Supermodel Linda Evangelista says she hid for five years after a non-surgical cosmetic treatment intended to freeze off fat instead turned it hard and lumpy.
In an interview with People magazine, Evangelista opened up about the physical and emotional pain she's experienced a series of CoolSculpting treatments went wrong, which she said left her "permanently deformed" and "brutally disfigured" — evocative words that shine a light on the increasingly mainstream class of cosmetic procedures that don't require surgery but do carry significant risks.
Over the past decade, CoolSculpting and its competitors have taken the beauty industry by storm. Using a process known as cryolipolysis, the procedure is typically done at spas or dermatologists' offices and involves placing unwanted fat between paddles and cooling it to below-freezing temperatures.
After some initial redness at the site of the procedure, the fat is supposed to go away after a few months. But in Evangelista's case, the opposite happened — she experienced an adverse effect called paradoxical adipose hyperplasia (PAH) in which, instead of removing the fat, the procedure causes it to multiply and harden into stiff, painful deposits.
“After treatment, Evangelista said, she developed a condition known as paradoxical adipose hyperplasia, or P.A.H., in which the tissue in the treated area grows larger and hardens and stays that way. P.A.H. is referred to as the “stick of butter effect,”” https://t.co/GnorfMSzgM pic.twitter.com/TooIQlPAk0
— Doctor as Designer (@joyclee) October 16, 2021
The 56-year-old supermodel told People that she had seven CoolSculpting sessions in 2015 and 2016, and that a few months after her procedures — the time period in which the fat was supposed to vanish — she began to notice that instead, she had bulges that hadn't been there before.
"I tried to fix it myself, thinking I was doing something wrong," Evangelista said, adding that she began to diet and exercise more. "I got to where I wasn't eating at all. I thought I was losing my mind."
After nothing seemed to help, the supermodel went to her doctor, who diagnosed her with PAH.
"I was like, 'What the hell is that?'" she said. "And he told me no amount of dieting, and no amount of exercise was ever going to fix it."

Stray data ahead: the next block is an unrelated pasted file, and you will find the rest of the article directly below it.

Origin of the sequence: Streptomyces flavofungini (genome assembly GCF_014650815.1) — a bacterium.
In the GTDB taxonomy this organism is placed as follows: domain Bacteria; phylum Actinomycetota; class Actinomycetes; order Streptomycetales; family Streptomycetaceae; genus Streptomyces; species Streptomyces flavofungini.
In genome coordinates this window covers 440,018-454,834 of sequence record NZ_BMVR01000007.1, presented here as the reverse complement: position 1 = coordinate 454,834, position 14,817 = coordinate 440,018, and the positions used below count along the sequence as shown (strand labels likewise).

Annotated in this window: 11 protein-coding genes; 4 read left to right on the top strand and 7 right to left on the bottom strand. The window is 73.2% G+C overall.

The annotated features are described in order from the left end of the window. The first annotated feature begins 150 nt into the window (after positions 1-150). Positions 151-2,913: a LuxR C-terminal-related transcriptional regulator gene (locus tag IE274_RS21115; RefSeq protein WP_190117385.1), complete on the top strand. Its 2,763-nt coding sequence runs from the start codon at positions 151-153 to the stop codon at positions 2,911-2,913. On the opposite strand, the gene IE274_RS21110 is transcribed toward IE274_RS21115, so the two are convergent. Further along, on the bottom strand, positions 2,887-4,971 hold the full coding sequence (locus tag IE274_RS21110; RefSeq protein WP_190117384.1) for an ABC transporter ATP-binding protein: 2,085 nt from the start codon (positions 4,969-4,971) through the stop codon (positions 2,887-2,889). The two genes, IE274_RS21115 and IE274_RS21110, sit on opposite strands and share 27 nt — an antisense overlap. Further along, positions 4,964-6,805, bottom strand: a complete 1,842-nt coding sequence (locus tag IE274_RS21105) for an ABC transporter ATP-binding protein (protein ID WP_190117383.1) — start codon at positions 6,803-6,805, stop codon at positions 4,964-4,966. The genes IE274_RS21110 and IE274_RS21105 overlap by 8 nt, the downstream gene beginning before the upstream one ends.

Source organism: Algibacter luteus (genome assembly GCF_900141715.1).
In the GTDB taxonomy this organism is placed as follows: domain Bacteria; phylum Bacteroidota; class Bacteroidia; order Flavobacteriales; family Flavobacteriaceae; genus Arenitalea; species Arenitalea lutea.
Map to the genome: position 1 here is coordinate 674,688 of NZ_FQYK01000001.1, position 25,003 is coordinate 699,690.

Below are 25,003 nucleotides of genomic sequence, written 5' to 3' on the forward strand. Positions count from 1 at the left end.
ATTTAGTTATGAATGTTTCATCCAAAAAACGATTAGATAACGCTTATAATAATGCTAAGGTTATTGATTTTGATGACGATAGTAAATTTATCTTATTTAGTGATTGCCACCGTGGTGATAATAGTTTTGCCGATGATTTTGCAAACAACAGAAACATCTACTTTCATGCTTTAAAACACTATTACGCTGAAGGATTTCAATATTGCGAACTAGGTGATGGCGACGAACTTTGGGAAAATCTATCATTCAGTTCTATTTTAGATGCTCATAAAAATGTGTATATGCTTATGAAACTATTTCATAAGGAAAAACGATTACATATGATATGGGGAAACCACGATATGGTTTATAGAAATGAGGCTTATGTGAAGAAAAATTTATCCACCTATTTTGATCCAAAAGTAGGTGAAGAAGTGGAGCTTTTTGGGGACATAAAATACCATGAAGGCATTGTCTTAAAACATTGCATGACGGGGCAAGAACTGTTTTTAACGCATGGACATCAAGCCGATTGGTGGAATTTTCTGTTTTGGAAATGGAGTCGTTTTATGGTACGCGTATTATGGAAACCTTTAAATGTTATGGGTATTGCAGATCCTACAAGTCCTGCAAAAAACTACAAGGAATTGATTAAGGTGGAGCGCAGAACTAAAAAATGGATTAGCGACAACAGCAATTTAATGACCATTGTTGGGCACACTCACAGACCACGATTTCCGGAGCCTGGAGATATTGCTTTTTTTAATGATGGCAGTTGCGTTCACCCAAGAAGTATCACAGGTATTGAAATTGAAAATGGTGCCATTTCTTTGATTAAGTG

Though CoolSculpting representative told People that PAH instances "rare," manufacturers quoted in a 2021 study of the disorder published in the Aesthetic Surgery Journal reported that one in 4,000 cryolipolysis patients experience it. And as dermatologist and Bond University professor Michael Freemen noted in an editorial for The Conversation about PAH, "the real incidence may be more frequent because patients might not report the complication due to lack of awareness."
Evangelista told the magazine that when her doctor contacted CoolSculpting about her condition, the company said they wanted to "make it right" and pay for liposuction, the surgery she had hoped to avoid by getting cryoliposis in the first place. She was "on the eve" of that lipo when, as she alleges in her lawsuit against CoolSculpting's parent company Zeltiq Aesthetics Inc, she was informed that the surgery would only be covered if she signed a nondisclosure agreement. She refused, and paid for it and a second round of surgery herself.
— Yahoo Entertainment (@YahooEnt) February 16, 2022
After the liposuction, Evangelista said she had to wear girdles, compression clothes, and even a chin strap for eight weeks so the PAH wouldn't come back. Nevertheless, it came back after both the first round of liposuction and the second in 2017.
"It wasn't even a little bit better," she told People. "The bulges are protrusions. And they're hard. If I walk without a girdle in a dress, I will have chafing to the point of almost bleeding. Because it's not like soft fat rubbing, it's like hard fat rubbing."
"I don't look in the mirror," she added. "It doesn't look like me."
This tragic story touches not only on negative side effects of plastic surgery — which, as many may recall, took the life of Kanye West's mother Donda West in 2007, when she was only two years older than Evangelista — but also on the cultural pressures that lead to people making the decision to have it as well.
Evangelista was a supermodel who was made famous by her looks and body, likely leading to outsize pressure for cosmetic treatments. But as cosmetic procedures rise in popularity among even the average American twenty- or thirty-somethings, so too will complications.
READ MORE: Supermodel Linda Evangelista Says She's Been 'Brutally Disfigured' by CoolSculpting Procedure Done 5 Years Ago [People Magazine]
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